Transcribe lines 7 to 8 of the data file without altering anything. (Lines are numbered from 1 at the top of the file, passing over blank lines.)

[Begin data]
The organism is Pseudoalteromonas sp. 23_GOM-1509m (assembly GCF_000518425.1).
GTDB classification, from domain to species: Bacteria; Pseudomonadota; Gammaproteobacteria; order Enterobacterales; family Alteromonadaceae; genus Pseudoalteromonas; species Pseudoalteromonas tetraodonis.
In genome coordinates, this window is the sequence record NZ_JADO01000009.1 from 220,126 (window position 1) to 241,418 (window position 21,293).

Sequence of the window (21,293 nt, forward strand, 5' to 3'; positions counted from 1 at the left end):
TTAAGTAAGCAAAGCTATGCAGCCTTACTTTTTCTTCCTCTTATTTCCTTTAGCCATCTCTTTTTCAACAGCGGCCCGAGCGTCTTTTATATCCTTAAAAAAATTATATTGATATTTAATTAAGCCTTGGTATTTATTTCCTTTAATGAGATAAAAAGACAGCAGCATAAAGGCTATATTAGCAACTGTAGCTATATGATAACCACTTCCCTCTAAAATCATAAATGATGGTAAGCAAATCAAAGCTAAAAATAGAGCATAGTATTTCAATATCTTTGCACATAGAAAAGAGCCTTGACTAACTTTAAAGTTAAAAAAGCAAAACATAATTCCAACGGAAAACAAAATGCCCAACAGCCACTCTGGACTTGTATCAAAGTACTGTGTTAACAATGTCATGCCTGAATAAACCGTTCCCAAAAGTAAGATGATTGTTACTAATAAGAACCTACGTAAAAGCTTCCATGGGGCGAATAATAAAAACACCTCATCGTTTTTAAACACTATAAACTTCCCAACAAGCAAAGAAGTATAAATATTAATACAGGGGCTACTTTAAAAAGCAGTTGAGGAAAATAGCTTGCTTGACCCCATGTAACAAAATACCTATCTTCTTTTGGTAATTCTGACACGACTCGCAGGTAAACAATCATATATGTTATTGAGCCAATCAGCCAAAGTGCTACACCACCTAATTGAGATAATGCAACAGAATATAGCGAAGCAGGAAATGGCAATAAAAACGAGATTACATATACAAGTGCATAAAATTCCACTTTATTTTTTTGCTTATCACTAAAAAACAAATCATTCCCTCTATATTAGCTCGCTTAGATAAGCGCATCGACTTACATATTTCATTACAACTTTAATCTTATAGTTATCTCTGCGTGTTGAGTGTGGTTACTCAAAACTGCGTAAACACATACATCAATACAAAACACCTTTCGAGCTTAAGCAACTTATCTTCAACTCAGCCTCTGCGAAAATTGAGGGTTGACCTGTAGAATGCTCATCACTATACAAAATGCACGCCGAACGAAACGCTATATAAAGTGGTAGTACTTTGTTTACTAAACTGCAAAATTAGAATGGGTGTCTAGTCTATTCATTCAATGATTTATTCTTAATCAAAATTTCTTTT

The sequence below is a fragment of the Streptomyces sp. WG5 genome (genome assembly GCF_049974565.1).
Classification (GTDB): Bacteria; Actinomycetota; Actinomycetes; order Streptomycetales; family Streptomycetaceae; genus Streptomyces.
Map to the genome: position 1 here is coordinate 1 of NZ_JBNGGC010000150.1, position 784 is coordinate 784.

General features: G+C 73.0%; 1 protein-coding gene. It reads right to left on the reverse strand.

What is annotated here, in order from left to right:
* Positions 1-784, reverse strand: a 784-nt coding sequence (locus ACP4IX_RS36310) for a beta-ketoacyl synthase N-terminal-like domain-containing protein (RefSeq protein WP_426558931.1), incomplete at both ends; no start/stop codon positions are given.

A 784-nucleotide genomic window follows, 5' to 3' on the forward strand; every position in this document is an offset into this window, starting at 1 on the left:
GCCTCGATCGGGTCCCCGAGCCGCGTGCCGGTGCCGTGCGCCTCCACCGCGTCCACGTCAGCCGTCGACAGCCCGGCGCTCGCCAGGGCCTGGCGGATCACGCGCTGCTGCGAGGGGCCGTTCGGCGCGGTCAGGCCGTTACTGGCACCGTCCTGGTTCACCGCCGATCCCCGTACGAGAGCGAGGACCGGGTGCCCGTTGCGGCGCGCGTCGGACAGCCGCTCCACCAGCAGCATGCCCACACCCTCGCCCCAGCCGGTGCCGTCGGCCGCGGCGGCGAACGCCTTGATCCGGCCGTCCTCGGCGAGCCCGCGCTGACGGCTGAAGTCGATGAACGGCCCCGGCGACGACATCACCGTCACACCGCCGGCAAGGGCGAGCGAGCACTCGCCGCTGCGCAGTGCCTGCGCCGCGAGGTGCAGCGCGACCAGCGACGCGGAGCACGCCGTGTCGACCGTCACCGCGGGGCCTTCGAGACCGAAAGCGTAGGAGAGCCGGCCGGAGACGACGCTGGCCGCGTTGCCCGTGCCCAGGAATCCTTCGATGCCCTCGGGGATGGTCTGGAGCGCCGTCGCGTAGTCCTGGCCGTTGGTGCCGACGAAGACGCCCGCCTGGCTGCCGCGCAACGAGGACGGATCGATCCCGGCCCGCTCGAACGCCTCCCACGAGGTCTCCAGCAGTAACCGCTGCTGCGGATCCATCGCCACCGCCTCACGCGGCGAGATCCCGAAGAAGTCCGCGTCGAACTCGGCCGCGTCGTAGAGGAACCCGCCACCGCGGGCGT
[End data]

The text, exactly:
Classification (GTDB): Bacteria; Actinomycetota; Actinomycetes; order Streptomycetales; family Streptomycetaceae; genus Streptomyces.
Map to the genome: position 1 here is coordinate 1 of NZ_JBNGGC010000150.1, position 784 is coordinate 784.